Al Qaeda and ISIS do not like each other. The Islamic State began in 1999 as an Iraqi organization, it is a product of Al Qaeda. ISIS was started by Abu Musab al-Zarqawi.
The Islamic State does not follow Al Qaeda’s strategy of fighting the far enemy (the US), instead it prefers the near enemy (middle east).
The disagreement between the Islamic State and Al Qaeda is more than just a fight for power. Their rivalry involves competition for affiliates. Islamic State is far more successful in achieving its goals than Al Qaeda.
No. Al-Qaeda and Isis do not like each other. Isis is by a product of the Al Queda in Iraq which was led by al-Zarqawi before he was killed in a US airstrike. Much of the rivalry between the two involves a competition for affiliates, while both trying to spread their model and in Al Queda’s case to ensure it’s operational relevance.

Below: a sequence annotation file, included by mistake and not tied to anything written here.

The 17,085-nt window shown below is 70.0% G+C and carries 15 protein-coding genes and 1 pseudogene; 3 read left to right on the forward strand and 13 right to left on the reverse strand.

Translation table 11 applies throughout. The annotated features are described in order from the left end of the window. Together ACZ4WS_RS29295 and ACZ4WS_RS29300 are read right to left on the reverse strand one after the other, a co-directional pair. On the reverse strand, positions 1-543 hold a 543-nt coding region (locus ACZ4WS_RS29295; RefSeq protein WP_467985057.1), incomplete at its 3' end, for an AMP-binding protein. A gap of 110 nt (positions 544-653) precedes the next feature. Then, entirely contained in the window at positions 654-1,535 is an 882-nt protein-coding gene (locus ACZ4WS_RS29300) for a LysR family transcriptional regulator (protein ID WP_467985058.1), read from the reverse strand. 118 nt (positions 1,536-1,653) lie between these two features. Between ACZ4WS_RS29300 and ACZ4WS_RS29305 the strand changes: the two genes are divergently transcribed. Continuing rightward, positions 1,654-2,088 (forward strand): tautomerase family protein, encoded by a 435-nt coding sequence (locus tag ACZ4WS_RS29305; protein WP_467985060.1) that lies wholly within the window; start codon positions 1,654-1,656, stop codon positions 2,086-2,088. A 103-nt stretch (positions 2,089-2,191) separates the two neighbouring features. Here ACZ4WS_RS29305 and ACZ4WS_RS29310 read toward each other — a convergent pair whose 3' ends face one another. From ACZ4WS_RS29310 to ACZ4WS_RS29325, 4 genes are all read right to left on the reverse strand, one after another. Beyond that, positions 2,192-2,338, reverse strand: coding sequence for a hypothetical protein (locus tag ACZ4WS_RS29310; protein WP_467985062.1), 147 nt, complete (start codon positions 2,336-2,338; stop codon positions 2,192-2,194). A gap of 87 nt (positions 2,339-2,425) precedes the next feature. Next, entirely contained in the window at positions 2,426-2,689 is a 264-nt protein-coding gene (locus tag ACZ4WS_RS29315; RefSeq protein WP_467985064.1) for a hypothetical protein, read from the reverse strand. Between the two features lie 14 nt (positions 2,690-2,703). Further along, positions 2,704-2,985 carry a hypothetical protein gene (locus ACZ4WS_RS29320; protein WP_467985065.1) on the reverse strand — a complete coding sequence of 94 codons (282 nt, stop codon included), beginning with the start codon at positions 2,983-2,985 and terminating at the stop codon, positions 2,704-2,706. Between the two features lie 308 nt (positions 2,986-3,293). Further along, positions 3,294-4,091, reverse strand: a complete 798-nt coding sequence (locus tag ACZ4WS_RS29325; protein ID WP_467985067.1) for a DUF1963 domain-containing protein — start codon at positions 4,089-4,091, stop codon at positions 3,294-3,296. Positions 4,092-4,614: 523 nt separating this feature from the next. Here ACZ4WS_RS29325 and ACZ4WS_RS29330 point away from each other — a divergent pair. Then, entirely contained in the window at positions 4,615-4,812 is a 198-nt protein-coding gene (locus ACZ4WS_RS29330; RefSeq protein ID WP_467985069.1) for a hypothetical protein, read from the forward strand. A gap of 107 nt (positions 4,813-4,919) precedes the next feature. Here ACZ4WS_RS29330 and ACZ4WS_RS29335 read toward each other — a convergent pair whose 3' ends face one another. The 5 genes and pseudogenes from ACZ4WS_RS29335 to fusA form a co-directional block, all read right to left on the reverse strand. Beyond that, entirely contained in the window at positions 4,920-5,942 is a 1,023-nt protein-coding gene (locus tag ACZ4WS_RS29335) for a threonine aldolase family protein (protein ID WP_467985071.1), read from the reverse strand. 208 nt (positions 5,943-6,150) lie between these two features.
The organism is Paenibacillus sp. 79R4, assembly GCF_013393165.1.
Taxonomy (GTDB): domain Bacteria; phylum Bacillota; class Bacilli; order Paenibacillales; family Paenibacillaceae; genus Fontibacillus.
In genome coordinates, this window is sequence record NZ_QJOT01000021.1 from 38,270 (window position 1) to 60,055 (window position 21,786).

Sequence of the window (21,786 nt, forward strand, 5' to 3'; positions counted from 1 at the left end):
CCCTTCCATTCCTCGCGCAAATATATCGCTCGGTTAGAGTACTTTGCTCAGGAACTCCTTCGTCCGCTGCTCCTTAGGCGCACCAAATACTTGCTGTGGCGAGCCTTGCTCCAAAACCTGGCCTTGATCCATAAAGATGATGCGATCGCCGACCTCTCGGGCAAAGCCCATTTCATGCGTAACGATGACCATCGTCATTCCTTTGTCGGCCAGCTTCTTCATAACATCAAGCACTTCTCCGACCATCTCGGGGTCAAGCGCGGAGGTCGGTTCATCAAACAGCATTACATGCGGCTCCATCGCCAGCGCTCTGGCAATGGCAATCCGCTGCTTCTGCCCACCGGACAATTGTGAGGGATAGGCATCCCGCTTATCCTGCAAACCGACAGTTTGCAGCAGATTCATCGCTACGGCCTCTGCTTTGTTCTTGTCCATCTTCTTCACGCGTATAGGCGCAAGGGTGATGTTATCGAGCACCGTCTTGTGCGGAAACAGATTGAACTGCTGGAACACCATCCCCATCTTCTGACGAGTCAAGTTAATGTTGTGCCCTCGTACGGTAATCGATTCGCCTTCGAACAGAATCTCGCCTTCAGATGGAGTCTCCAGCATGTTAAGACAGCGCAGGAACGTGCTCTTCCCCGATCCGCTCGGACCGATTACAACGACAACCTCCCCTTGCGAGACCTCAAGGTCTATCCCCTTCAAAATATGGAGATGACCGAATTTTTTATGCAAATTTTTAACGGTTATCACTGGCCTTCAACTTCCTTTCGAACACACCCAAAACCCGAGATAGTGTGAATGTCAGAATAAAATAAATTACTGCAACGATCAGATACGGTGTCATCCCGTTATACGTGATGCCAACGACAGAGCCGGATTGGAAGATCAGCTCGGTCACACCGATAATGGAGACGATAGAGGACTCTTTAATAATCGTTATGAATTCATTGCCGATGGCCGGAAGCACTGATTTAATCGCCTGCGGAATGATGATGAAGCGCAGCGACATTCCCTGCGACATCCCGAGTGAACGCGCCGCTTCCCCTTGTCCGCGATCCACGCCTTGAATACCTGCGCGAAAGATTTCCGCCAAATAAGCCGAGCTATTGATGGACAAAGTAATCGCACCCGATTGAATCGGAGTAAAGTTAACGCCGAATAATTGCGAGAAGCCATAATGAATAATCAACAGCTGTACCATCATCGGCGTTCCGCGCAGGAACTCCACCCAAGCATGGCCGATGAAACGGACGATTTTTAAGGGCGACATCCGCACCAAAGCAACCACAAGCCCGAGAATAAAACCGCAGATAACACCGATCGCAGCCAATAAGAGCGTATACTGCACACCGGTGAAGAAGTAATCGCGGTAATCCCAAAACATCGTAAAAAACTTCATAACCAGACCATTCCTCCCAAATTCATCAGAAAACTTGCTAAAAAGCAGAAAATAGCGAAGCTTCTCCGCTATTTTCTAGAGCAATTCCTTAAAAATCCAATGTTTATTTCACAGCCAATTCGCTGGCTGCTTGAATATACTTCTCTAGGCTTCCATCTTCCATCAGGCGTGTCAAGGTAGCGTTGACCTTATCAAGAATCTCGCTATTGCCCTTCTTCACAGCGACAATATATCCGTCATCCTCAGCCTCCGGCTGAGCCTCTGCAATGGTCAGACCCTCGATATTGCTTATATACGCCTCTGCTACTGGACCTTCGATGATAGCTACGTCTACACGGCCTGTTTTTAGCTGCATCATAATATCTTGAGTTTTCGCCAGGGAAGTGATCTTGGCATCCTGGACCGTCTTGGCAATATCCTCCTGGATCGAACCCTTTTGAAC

The dispute between the Islamic State and Al-Queda is more than just a power struggle, it is a movement. The two organizations differ on the main enemies, strategies, schemes, and other core worries. As an outcome, the threat they pose to the United States varies as well. The Islamic State is far more successful in achieving its goals than Al Queda has been.